iv) that [the defendant] failed to submit the owed wages
within the statutorily mandated 15 days.” Dillon v.
Toys R Us-Delaware Corp., No. 2016-0983, 2017 WL
2351490, at *2 (La. Ct. App. 4th Cir. May 31, 2017).
LWPA also punishes employers who fail to promptly pay their
any employer who fails or refuses to comply with [that
obligation] shall be liable to the employee either for ninety
days wages at the employee's daily rate of pay, or else
for full wages from the time the employee's demand for
payment is made until the employer shall pay or tender the
amount of unpaid wages due to such employee, whichever is the
lesser amount of penalty wages.
Id. § 23:632(A). In addition to penalty wages,
the LWPA provides that a court shall award
“[r]easonable attorney fees” to an employee who
files a “well-founded suit for any unpaid wages
whatsoever, ” as long as the employee waits at least
three days between “making the first demand following
discharge or resignation” and filing suit. Id.
Louisiana Supreme Court has held that “[i]n order to
recover penalty wages and attorney's fees under [the
LWPA], the claimant must show that (1) wages were due and
owing; (2) demand for payment was made where the employee was
customarily paid; and (3) the employer did not pay upon
demand.” Becht, 843 So.2d at 1112; see
also Wortham v. Acadia Healthcare, LLC, 160 So.3d 602,
605 (La. Ct. App. 3rd Cir. 2015) (noting that a plaintiff
“has the burden of proving” each of the elements
of the Becht standard); cf. Alumbaugh v. Global
Data Sys., Inc., No. 08-1281, 2008 WL 5377673, at *6
(La. Ct. App. 1st Cir. 2008) (concluding that plaintiff made
a prima facie showing that penalty wages were owed
under the Becht standard, because plaintiff
“made written demand” to defendant's
“Payroll Administrator/Human Resources for [defendant]
at [defendant's] place of business”). “Being
penal in nature, ” the penalty wages provision of the
LWPA “must be strictly construed” and
“yield to equitable defenses.” Kaplon v.
Rimkus Consulting Grp., Inc., of La., 39 So.3d 725, 733
(La. Ct. App. 4th Cir. 2010). For example, a court cannot
award penalty wages where a “bona fide dispute exists
over the amount of wages due.” Id.
starters, demand is not required to assert a claim for unpaid
wages under the LWPA. See La. R.S. §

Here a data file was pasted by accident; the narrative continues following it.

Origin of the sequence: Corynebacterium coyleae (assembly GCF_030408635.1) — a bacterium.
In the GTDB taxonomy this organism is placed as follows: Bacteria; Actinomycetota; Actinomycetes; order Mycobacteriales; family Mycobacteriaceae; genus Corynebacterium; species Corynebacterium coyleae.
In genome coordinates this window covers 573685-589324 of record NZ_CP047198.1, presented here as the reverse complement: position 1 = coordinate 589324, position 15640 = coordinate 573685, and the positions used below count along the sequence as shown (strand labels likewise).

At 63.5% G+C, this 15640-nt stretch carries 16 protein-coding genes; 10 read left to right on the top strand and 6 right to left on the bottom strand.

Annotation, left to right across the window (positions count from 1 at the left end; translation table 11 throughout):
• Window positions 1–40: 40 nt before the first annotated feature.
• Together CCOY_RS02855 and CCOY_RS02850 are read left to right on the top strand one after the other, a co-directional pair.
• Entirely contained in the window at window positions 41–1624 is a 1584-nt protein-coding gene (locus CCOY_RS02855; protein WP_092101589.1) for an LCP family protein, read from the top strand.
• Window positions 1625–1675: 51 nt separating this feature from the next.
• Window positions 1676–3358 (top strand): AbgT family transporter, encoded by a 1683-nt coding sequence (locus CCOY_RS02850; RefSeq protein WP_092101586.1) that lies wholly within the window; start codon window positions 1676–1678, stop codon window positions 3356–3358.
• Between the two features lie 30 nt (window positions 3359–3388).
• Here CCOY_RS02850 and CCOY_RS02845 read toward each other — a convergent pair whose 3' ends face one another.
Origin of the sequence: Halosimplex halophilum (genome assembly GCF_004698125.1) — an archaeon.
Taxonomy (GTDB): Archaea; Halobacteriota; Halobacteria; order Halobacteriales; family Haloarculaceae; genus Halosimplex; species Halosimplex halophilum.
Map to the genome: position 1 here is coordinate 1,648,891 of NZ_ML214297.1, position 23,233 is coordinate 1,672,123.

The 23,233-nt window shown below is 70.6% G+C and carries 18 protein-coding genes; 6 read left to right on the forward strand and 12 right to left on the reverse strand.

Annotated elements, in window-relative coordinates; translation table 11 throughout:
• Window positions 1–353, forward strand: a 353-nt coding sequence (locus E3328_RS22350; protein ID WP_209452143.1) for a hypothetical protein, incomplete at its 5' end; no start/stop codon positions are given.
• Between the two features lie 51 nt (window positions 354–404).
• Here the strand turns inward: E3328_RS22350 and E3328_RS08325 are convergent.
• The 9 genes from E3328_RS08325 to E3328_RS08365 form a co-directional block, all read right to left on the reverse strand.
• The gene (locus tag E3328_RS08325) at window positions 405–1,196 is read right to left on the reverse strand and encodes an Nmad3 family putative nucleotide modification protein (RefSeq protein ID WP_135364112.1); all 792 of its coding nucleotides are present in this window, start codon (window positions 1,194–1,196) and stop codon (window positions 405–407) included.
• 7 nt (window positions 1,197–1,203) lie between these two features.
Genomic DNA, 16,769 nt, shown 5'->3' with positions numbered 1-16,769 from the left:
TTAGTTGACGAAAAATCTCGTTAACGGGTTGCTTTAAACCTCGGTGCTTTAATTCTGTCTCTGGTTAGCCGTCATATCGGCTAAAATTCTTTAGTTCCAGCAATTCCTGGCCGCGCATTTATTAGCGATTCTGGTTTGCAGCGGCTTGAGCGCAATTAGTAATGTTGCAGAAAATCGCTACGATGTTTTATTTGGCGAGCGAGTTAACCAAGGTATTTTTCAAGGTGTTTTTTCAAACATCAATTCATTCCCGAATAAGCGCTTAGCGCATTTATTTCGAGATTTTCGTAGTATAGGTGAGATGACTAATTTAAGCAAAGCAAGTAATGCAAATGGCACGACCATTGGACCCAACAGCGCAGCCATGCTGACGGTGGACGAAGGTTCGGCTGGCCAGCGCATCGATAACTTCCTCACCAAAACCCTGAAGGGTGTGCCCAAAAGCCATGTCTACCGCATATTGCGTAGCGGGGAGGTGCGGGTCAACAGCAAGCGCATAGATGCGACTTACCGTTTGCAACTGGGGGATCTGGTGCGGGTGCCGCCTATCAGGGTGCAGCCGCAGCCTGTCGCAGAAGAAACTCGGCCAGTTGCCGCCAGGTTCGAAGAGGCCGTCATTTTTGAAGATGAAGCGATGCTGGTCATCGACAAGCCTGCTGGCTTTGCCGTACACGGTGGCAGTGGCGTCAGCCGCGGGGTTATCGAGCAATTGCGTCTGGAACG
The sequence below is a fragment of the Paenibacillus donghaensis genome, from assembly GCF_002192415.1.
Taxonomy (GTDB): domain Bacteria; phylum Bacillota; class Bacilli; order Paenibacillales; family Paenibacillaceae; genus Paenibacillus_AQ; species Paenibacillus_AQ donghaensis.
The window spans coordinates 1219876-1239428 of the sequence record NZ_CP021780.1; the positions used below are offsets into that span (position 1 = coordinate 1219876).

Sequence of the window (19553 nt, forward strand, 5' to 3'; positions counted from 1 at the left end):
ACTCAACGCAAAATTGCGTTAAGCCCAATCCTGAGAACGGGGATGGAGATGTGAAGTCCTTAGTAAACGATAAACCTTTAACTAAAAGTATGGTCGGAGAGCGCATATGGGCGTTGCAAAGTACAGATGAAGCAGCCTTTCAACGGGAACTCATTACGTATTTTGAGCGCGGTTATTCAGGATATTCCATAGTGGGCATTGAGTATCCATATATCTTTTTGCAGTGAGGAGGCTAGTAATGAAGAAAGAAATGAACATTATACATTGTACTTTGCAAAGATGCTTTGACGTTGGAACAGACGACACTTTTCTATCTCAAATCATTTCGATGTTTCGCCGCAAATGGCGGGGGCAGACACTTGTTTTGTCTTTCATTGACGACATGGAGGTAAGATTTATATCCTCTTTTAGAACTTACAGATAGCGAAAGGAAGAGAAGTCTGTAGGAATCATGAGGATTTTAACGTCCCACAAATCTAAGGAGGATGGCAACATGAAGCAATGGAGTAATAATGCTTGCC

23:631(A)(1)(a)-(b); Schuyten v. Superior Sys.,
Inc., 952 So.2d 98 (La. Ct. App. 1st Cir. 2007)
(“The duty to pay the actual wages due is not dependent
on the employee making a demand for payment.”); see
also Dillon, 2017 WL 2351490, at *2 (explaining the
elements of a LWPU unpaid wages claim). As such, an
employee's alleged failure to make demand prior to filing
suit does not merit dismissal of an LWPA claim for unpaid
for penalty wages and attorney's fees is a different
matter, as demand is required to recover them. See
Becht, 843 So.2d at 1112 (explaining the elements of a
claim for penalty wages and attorney's fees under the
LWPA). The named plaintiffs do not dispute that they did not
make a pre-suit demand for wages. Rather, they argue that the
filing of the complaint itself constitutes making the
statutorily required demand on Ochsner.
one of the elements of a claim for penalty wages and
attorney's fees- on which the named plaintiffs have the
burden of proof-is that “demand for payment was made
where the employee was customarily paid.”
Id. (emphasis added). Suffice it to say,
Ochsner's employees are not customarily paid in Section I
of the U.S. District Court at 500 Poydras Street. As such,
the named plaintiffs have failed to allege facts necessary to
support a required element of a claim for penalty wages and
attorney's fees-and so they have failed to state a claim
upon which relief can be granted. Therefore, the Court will
dismiss the named plaintiffs' claims for penalty wages
and attorney's fees under the LWPA.
Ochsner argues that the named plaintiffs' state law
claims, including the remaining LWPA claims, should be
dismissed to the extent that those claims seek payment of
overtime wages. According to Ochsner, Louisiana law does not
mandate the payment of overtime wages and such
wages cannot be recovered via the named plaintiffs' state
review of the complaint reveals that the named plaintiffs
explicitly exclude payment of unpaid overtime wages from the
damages sought pursuant to those state law
claims. The named plaintiffs have therefore
addressed Ochsner's concern.
also argues that the Court should dismiss the named
plaintiffs' ERISA claims. The named plaintiffs allege
that Ochsner 1) breached its fiduciary duty under ERISA by
failing to credit overtime compensation and other wages
toward employees' benefits under the Ochsner-sponsored
employee benefit plan (“plan”), and 2) failed to
maintain accurate plan records as required by ERISA. (Ochsner
does not argue that the plan is not subject to ERISA.)
contends that, even if the named plaintiffs' allegations
are true and Ochsner withheld wages and overtime
compensation, “this was a corporate business
decision” and not a decision that Oschner made in the
capacity of an ERISA fiduciary. Moreover, Ochsner argues
that the named plaintiffs base their ERISA recordkeeping
claim on Ochsner's alleged “failure to record
and/or report all of the hours worked, ” although they
admit that benefits under the plan were based on
compensation, not hours. Lastly, Ochsner asserts that-even if
the named plaintiffs have stated otherwise viable ERISA
claims-the named plaintiffs did not exhaust their
administrative remedies prior to filing the present action.
enacted ERISA to ‘protect . . . the interests of
participants in employee benefit plans and their
beneficiaries' by setting out substantive regulatory
requirements for employee benefit plans and to
‘provid[e] for appropriate remedies, sanctions, and
ready access to the Federal courts.'” Aetna
Health Inc. v. Davila, 542 U.S. 200, 208 (2004) (quoting
29 U.S.C. § 1001(b)) (alteration in original). To that
end, ERISA provides that a plan fiduciary “shall
discharge his duties with respect to a plan solely in the
interest of the participants and beneficiaries, ” as
well as “for the exclusive ...